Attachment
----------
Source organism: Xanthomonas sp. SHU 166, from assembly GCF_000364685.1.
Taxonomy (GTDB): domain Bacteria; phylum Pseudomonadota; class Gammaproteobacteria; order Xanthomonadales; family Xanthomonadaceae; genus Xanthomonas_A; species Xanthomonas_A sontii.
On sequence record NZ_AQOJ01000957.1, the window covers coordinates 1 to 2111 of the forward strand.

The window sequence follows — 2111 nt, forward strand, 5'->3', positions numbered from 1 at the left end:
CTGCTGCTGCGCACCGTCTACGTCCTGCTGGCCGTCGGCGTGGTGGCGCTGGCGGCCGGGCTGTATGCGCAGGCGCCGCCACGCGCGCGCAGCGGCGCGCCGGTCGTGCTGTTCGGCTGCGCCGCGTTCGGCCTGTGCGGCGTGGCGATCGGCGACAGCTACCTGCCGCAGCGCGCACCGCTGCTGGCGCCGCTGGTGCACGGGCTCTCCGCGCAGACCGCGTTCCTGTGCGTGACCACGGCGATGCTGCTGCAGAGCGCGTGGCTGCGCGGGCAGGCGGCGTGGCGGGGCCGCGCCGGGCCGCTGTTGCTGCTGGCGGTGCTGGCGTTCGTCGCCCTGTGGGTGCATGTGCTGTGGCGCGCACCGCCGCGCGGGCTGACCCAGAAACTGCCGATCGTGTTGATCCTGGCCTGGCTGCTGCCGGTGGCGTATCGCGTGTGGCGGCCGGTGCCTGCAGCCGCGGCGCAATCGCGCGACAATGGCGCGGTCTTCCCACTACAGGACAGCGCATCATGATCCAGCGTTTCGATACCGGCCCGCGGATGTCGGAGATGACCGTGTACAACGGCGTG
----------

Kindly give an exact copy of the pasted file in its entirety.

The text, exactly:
Source organism: Xanthomonas sp. SHU 166, from assembly GCF_000364685.1.
Taxonomy (GTDB): domain Bacteria; phylum Pseudomonadota; class Gammaproteobacteria; order Xanthomonadales; family Xanthomonadaceae; genus Xanthomonas_A; species Xanthomonas_A sontii.
On sequence record NZ_AQOJ01000957.1, the window covers coordinates 1 to 2111 of the forward strand.

The window sequence follows — 2111 nt, forward strand, 5'->3', positions numbered from 1 at the left end:
CTGCTGCTGCGCACCGTCTACGTCCTGCTGGCCGTCGGCGTGGTGGCGCTGGCGGCCGGGCTGTATGCGCAGGCGCCGCCACGCGCGCGCAGCGGCGCGCCGGTCGTGCTGTTCGGCTGCGCCGCGTTCGGCCTGTGCGGCGTGGCGATCGGCGACAGCTACCTGCCGCAGCGCGCACCGCTGCTGGCGCCGCTGGTGCACGGGCTCTCCGCGCAGACCGCGTTCCTGTGCGTGACCACGGCGATGCTGCTGCAGAGCGCGTGGCTGCGCGGGCAGGCGGCGTGGCGGGGCCGCGCCGGGCCGCTGTTGCTGCTGGCGGTGCTGGCGTTCGTCGCCCTGTGGGTGCATGTGCTGTGGCGCGCACCGCCGCGCGGGCTGACCCAGAAACTGCCGATCGTGTTGATCCTGGCCTGGCTGCTGCCGGTGGCGTATCGCGTGTGGCGGCCGGTGCCTGCAGCCGCGGCGCAATCGCGCGACAATGGCGCGGTCTTCCCACTACAGGACAGCGCATCATGATCCAGCGTTTCGATACCGGCCCGCGGATGTCGGAGATGACCGTGTACAACGGCGTG